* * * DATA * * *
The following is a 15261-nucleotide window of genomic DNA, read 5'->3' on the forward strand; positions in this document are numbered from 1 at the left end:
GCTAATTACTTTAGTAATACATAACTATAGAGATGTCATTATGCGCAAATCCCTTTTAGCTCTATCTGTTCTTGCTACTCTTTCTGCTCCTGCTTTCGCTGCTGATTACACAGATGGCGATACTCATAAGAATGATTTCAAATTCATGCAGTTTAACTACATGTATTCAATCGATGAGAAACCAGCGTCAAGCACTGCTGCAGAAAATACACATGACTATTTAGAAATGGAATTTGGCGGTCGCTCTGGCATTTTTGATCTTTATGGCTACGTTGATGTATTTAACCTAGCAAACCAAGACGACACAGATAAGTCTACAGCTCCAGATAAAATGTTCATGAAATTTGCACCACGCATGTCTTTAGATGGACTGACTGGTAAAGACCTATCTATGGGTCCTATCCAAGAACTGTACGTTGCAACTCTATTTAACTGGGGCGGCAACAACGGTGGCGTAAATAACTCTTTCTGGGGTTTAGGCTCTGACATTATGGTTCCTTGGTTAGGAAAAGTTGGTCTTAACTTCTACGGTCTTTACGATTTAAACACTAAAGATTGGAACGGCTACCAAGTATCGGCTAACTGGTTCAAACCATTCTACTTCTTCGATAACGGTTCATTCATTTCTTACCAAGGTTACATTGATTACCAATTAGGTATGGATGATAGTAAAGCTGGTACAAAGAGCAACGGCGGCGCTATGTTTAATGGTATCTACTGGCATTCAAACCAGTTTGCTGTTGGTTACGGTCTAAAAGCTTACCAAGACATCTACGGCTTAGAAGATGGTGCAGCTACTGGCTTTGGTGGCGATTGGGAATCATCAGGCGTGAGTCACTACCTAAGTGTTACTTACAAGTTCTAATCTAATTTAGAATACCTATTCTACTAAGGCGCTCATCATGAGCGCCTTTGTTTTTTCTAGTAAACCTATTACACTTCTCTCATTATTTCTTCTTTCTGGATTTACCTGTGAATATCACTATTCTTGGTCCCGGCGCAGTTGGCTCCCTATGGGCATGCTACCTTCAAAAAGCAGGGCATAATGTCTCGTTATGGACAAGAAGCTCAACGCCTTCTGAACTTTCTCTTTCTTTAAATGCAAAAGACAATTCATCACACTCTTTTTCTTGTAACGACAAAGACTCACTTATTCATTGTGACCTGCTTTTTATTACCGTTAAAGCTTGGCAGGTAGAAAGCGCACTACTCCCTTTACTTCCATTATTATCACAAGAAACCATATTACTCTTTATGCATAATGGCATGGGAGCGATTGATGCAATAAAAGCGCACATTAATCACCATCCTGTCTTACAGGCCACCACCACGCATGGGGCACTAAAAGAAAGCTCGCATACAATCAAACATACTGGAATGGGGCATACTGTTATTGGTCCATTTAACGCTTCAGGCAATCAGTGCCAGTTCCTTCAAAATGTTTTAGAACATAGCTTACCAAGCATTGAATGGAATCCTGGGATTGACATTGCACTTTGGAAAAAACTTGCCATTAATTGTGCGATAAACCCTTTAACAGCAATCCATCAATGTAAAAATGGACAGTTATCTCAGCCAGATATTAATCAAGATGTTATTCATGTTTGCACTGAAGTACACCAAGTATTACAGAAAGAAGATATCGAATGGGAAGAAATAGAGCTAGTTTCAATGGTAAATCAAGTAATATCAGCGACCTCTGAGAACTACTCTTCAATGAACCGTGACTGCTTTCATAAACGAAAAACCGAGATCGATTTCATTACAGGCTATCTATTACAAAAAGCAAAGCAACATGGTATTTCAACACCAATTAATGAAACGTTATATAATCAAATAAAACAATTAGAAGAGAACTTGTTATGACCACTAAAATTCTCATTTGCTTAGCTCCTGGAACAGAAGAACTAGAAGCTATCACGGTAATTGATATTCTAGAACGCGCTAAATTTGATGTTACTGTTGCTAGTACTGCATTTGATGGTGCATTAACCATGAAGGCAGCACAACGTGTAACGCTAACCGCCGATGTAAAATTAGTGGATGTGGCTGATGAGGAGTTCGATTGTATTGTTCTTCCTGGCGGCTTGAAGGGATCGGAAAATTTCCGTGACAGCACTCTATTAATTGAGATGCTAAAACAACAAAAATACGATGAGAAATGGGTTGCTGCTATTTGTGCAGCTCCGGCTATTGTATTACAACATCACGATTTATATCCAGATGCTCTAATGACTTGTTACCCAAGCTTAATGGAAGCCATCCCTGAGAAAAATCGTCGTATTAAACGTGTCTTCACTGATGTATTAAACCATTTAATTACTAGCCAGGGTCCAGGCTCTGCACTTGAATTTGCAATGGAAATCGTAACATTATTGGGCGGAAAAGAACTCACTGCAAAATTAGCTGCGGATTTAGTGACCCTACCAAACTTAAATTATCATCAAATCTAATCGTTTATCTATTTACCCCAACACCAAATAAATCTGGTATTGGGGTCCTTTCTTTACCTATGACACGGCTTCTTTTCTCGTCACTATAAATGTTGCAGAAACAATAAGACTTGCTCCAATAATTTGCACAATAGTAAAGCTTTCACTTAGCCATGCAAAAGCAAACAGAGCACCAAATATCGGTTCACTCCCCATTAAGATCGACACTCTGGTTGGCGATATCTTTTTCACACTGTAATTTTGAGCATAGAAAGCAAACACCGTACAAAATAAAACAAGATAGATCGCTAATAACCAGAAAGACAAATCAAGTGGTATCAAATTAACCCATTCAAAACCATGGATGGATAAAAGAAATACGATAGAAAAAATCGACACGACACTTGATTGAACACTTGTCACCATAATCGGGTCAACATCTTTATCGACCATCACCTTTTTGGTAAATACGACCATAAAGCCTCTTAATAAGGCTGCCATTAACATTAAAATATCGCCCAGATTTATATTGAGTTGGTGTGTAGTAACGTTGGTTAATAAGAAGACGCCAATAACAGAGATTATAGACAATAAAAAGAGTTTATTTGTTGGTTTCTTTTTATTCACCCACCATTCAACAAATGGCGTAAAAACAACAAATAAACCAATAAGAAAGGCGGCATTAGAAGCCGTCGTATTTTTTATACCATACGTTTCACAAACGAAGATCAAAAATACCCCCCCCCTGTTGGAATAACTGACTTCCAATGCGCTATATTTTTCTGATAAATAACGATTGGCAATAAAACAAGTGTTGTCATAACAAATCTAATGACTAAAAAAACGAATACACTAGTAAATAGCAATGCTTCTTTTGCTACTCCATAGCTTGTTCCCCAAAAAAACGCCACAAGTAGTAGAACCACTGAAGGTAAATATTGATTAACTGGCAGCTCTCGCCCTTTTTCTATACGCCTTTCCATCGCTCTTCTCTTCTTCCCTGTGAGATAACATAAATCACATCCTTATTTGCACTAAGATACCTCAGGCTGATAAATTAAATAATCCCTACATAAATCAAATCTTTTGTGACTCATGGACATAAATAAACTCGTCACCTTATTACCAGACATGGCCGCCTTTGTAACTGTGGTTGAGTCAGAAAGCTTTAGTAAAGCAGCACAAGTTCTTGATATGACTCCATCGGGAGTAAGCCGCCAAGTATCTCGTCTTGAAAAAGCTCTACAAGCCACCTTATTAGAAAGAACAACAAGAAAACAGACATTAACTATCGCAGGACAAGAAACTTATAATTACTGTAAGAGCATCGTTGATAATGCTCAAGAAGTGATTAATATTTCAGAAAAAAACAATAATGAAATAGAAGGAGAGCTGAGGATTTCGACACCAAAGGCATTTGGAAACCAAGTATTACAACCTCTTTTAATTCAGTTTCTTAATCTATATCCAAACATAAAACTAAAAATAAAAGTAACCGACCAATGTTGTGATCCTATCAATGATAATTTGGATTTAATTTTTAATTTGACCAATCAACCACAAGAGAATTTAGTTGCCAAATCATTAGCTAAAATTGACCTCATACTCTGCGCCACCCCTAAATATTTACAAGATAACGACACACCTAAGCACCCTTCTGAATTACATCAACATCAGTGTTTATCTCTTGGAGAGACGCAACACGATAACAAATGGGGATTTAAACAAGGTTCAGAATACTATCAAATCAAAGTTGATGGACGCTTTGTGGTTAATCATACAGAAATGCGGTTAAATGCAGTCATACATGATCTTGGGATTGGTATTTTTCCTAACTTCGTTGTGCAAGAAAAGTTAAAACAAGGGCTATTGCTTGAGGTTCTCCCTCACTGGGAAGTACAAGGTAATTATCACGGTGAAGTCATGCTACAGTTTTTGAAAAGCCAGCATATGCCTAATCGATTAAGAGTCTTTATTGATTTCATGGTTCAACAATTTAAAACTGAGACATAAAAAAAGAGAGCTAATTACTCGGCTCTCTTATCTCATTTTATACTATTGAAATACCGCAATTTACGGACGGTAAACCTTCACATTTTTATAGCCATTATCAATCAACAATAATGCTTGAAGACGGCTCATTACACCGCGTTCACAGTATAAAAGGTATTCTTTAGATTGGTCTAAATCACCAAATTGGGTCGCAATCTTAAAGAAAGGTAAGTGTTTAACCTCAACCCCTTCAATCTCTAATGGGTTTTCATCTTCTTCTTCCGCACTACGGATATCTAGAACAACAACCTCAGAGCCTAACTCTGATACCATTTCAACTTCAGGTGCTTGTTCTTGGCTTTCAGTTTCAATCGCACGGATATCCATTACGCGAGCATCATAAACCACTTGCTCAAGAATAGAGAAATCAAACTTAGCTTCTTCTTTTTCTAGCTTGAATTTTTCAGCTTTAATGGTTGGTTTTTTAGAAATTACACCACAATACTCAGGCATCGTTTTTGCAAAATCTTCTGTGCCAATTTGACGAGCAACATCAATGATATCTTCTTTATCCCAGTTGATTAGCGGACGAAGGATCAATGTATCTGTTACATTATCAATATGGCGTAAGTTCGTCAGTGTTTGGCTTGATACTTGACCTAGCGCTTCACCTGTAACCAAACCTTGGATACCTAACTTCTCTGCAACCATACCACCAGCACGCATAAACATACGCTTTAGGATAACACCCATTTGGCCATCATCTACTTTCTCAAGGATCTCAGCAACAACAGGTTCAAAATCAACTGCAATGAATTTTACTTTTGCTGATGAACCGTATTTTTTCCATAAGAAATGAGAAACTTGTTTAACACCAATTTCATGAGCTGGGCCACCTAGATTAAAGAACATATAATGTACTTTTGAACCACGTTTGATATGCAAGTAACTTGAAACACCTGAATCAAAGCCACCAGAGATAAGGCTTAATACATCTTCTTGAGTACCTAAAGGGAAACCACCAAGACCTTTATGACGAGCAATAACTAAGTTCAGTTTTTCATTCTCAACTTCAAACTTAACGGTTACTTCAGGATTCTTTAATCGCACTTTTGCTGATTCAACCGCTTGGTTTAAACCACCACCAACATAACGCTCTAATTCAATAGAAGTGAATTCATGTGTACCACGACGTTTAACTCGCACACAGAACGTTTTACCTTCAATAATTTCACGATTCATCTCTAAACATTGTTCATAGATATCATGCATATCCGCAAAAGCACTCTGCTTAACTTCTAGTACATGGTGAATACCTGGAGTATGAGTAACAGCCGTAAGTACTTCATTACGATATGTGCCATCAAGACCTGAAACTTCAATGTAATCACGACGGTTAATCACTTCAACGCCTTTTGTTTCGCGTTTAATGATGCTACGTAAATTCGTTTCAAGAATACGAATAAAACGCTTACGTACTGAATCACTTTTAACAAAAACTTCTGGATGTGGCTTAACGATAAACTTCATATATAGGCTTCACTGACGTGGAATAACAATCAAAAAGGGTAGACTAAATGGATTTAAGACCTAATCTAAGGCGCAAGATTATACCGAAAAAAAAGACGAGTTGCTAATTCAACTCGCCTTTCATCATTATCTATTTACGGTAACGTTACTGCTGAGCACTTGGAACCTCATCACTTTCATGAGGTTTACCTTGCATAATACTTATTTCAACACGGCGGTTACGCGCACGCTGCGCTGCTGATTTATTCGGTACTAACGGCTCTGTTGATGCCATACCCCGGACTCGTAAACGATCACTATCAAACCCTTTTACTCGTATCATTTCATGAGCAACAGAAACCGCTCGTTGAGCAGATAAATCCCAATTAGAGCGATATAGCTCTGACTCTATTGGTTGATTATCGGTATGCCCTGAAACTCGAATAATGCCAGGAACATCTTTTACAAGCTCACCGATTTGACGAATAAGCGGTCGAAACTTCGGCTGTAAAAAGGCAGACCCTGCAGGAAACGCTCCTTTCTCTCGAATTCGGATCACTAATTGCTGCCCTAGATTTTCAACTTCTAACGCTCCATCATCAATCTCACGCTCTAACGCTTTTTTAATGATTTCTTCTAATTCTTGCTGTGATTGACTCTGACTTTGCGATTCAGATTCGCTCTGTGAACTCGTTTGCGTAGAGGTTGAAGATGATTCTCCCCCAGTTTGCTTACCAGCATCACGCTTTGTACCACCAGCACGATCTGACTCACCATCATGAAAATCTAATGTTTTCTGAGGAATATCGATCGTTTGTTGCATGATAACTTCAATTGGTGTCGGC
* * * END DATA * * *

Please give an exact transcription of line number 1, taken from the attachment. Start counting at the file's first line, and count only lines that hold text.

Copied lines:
The following is a 15261-nucleotide window of genomic DNA, read 5'->3' on the forward strand; positions in this document are numbered from 1 at the left end: